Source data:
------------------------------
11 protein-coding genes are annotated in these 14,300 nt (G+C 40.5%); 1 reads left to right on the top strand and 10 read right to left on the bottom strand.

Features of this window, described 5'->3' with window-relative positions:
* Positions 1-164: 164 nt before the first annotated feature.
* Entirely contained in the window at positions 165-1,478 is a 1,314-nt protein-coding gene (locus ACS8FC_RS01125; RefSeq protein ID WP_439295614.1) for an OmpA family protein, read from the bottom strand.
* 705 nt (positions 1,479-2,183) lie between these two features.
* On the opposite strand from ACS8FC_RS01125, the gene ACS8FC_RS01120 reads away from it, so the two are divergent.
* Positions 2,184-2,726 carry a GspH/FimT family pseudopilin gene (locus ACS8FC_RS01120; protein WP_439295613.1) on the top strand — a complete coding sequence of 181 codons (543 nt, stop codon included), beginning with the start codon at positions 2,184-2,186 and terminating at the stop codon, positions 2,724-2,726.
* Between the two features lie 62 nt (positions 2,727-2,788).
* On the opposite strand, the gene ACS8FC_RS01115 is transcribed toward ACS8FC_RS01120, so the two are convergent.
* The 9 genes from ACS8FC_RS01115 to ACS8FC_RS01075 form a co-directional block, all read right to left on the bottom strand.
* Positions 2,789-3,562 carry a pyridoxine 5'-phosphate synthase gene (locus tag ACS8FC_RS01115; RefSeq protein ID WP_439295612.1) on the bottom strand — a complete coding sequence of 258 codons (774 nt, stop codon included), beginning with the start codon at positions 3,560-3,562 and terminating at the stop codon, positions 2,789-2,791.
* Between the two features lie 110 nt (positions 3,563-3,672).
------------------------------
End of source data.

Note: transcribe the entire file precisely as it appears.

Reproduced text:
11 protein-coding genes are annotated in these 14,300 nt (G+C 40.5%); 1 reads left to right on the top strand and 10 read right to left on the bottom strand.

Features of this window, described 5'->3' with window-relative positions:
* Positions 1-164: 164 nt before the first annotated feature.
* Entirely contained in the window at positions 165-1,478 is a 1,314-nt protein-coding gene (locus ACS8FC_RS01125; RefSeq protein ID WP_439295614.1) for an OmpA family protein, read from the bottom strand.
* 705 nt (positions 1,479-2,183) lie between these two features.
* On the opposite strand from ACS8FC_RS01125, the gene ACS8FC_RS01120 reads away from it, so the two are divergent.
* Positions 2,184-2,726 carry a GspH/FimT family pseudopilin gene (locus ACS8FC_RS01120; protein WP_439295613.1) on the top strand — a complete coding sequence of 181 codons (543 nt, stop codon included), beginning with the start codon at positions 2,184-2,186 and terminating at the stop codon, positions 2,724-2,726.
* Between the two features lie 62 nt (positions 2,727-2,788).
* On the opposite strand, the gene ACS8FC_RS01115 is transcribed toward ACS8FC_RS01120, so the two are convergent.
* The 9 genes from ACS8FC_RS01115 to ACS8FC_RS01075 form a co-directional block, all read right to left on the bottom strand.
* Positions 2,789-3,562 carry a pyridoxine 5'-phosphate synthase gene (locus tag ACS8FC_RS01115; RefSeq protein ID WP_439295612.1) on the bottom strand — a complete coding sequence of 258 codons (774 nt, stop codon included), beginning with the start codon at positions 3,560-3,562 and terminating at the stop codon, positions 2,789-2,791.
* Between the two features lie 110 nt (positions 3,563-3,672).